Sunday, August 5, 2012

2012 RWA Conference...and the Aftermath

It was the Best of Times... 

I don't have a lot to add to Donna's excellent blog on the 2012 RWA National Conference except to echo her thoughts on what a wonderful event it is...and was.

I had a number of happy meet-ups including a very enjoyable first face-to-face with my agent, Amanda Luedeke (we talked and laughed for hours!), with my Fabulous Firebirds co-finalists that even included an impromptu tattoo party (not as painful as it sounds--we branded ourselves with temporary Firebird tattoos), and various get-togethers with the Firebirds, Starcatchers, members of the SFR Brigade, and fun-to-run-into-you's with members of my longtime critique site, CritiqueCircle, Dixie Lee Taylor and Lorensj.

And of course, it was fantastic to final in the Golden Heart with Donna this year, and have Sharon fly in for the Saturday Awards Ceremony. The Spacefreighters Lounge crew together again. We were just missing Pippa!

The Awards Ceremony was it's usual glitzy glamorous high energy nerve-fest, but being the first category up and getting over those thrills and chills early on meant I could just sit back and -- big sigh -- relax while watching the other categories announced. It was so fun seeing other Firebirds I'd gotten to know step up to the mic, including chapter-mate Tamra Baumann. And then to watch the fun as the authors got their turn in the spotlight for the RITA Awards, including a win by another chapter-mate, Darynda Jones, for First Grave on the Right (which I've raved about in the past).

Samhain Publishing even threw an amazing After Party this year with great food and music, where we got to say our final "congrats," "attagirls," and "so longs" before stumbling back to our rooms in the wee hours to pack for the next day's flight. The highlight for me was getting to hold a RITA that one of the authors with MacGregor Lit, Serena Miller (for The Measure of Katie Calloway) won. Wow! I touched a RITA! And you can't appreciate the artistry until you've seen one close up and shiny! 



No, I wasn't planning to attend next year, but there's no better arm-twister than having a great conference experience. I'm going to keep my options open for now. We shall see.

It Was the Worst of Times... 

A recent rule change and the controversy it's generated brought back this scene from the close of the movie Terminator.

Little boy: "Mira! Mira la tormenta!"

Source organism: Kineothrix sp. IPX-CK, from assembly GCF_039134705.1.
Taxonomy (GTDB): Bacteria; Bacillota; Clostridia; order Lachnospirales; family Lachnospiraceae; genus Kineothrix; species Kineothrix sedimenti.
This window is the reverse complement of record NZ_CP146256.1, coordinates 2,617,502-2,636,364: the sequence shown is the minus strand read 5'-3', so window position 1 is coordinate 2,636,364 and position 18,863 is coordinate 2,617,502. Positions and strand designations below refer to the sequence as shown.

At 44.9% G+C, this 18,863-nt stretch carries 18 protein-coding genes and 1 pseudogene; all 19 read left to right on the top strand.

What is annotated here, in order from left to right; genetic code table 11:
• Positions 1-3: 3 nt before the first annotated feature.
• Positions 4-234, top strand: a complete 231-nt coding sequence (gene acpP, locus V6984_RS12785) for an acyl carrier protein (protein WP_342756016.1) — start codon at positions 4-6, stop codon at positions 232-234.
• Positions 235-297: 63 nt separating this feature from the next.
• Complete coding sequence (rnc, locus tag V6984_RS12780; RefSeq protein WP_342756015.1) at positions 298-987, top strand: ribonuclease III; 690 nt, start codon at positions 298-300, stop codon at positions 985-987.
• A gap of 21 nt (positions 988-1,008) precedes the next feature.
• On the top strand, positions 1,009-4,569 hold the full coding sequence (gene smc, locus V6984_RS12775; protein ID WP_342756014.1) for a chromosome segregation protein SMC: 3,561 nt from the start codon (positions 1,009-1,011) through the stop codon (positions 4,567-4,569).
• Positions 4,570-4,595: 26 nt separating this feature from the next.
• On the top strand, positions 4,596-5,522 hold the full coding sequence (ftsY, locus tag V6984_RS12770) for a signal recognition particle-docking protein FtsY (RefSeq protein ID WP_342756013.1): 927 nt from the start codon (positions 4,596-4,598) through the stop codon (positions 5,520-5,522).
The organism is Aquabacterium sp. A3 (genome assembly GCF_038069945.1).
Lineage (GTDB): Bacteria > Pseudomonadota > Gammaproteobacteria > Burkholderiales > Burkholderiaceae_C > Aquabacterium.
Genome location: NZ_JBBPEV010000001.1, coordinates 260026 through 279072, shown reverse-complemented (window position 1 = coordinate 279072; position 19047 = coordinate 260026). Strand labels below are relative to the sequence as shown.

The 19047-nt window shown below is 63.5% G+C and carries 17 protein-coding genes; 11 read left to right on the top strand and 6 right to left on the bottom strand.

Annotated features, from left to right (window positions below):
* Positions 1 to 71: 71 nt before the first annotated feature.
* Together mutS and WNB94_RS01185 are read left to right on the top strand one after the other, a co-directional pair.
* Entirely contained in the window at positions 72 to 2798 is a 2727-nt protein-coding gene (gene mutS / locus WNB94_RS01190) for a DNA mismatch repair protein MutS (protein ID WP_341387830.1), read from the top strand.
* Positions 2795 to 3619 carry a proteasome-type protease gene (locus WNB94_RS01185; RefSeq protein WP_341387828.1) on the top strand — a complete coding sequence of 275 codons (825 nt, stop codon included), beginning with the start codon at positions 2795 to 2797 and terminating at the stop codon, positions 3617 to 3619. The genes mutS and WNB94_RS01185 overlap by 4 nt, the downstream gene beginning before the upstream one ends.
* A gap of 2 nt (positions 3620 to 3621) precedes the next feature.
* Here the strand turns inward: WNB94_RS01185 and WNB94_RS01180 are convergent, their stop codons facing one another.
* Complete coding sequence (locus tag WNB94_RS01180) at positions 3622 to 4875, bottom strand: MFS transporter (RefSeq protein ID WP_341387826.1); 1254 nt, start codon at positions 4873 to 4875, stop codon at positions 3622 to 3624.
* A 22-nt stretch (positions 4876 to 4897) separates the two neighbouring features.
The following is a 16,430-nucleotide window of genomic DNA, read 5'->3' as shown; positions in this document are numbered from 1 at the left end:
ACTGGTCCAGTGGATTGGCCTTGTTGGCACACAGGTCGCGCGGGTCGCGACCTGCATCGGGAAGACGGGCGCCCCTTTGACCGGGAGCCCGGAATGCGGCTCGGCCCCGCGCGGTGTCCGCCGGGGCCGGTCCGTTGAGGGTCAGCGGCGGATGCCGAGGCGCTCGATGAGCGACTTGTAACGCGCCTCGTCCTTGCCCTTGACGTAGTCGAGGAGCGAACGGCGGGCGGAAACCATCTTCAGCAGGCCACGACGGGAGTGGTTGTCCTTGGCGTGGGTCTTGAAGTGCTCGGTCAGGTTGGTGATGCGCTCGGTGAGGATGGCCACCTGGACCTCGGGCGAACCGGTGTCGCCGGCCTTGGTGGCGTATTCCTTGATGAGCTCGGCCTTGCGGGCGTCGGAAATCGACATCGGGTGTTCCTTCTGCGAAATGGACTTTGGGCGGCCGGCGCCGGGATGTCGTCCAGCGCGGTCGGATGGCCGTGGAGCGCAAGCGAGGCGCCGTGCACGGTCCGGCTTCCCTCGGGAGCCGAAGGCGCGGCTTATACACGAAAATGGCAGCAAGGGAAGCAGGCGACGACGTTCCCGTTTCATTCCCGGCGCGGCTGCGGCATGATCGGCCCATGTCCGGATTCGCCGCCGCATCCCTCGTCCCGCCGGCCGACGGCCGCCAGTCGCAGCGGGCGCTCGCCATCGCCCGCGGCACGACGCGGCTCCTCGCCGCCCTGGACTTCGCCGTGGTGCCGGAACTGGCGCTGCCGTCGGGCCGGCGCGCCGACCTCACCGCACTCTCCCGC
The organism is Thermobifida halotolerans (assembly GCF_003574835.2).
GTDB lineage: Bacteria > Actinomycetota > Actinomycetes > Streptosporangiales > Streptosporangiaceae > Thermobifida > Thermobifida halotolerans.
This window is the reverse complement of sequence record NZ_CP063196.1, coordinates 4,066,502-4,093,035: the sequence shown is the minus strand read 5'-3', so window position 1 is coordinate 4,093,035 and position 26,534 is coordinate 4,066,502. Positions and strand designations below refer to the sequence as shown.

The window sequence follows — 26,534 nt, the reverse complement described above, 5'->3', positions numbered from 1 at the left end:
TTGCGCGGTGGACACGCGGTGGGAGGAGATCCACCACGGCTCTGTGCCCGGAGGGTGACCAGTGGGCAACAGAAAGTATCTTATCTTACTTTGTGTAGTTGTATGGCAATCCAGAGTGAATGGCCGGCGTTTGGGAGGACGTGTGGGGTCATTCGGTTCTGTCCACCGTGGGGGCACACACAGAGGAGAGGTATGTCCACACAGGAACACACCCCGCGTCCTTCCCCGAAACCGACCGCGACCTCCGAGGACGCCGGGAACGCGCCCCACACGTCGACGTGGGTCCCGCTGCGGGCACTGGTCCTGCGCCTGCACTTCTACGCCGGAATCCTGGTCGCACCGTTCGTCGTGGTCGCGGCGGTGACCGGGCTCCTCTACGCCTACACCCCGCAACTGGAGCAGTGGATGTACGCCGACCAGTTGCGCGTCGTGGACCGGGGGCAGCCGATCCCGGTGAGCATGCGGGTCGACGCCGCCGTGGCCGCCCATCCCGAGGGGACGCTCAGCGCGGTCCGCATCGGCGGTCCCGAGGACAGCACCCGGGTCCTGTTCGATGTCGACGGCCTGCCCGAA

Sarah Connor (to station attendant): "What did he say?"
Station Attendant: "He said, 'There's a storm coming.'"
Sarah Connor: "I know."

What spawned this coming storm? Some major rule changes for the Golden Heart and RITA Awards for 2013 and forward.

To recap (loosely paraphrased):

- The Golden Heart will now be electronic entries
- The entry date has been moved back a month
- The Romantic Elements category has been eliminated
- The Regency Historical category has also been eliminated
- The scoring system has been totally revised into a "four tier system"
- Romance will now count for 20% of the score, other elements only 10%
- If the file can't be opened, the entry will be disqualified
- You must be a member of RWA to enter
- Your novel can not be released for sale at any point prior to the awards ceremony

What does this mean?

RWA has chosen to take a new direction toward supporting primarily "romance" in its contests. But by eliminating the Novel with Romantic Elements categories is it closing the door to stories that don't center around a central romance? This might include Mystery Romance, Women's Fiction, and other manuscripts that aren't solidly aboard the romance wagon. And what does it mean for Science Fiction Romance, Paranormal Romance, and Young Adult Romance where the romance is not always the main focus of the story? The jury's still out.

What does seem clear is that many of this year's Golden Heart and Rita finalist--and WINNERS--may not even be eligible to enter their novels in future years.

Additionally, chapters are being asked to re-evaluate the status of their members, which suggests those not writing 100% clear-cut romance might be asked to become associate (non-voting, non-office holding) members. But the dues are the same.

Is this a controversial turn of events? Judge for yourself in the vigorous discussion on the Ruby-Slippered Sisterhood site this past week. Is there a general feeling of discontent and dismay among members? You can judge that for yourself too, by reading through some of the many, many comments.

As for me, I have a sinking feeling that these new rules are ushering in a different era for these long-standing awards, not to mention the organization as a whole. Not all change is good. Are the Golden Years of the Golden Heart--and RWA--behind us? If great storytelling is now going to take second seat to romance elements in a novel, it will forever change the face and spirit of both this prestigious contest and the writer's organization that sponsors it. There's an old saying about leaving well enough alone. I think that advice should apply doubly for leaving excellence alone.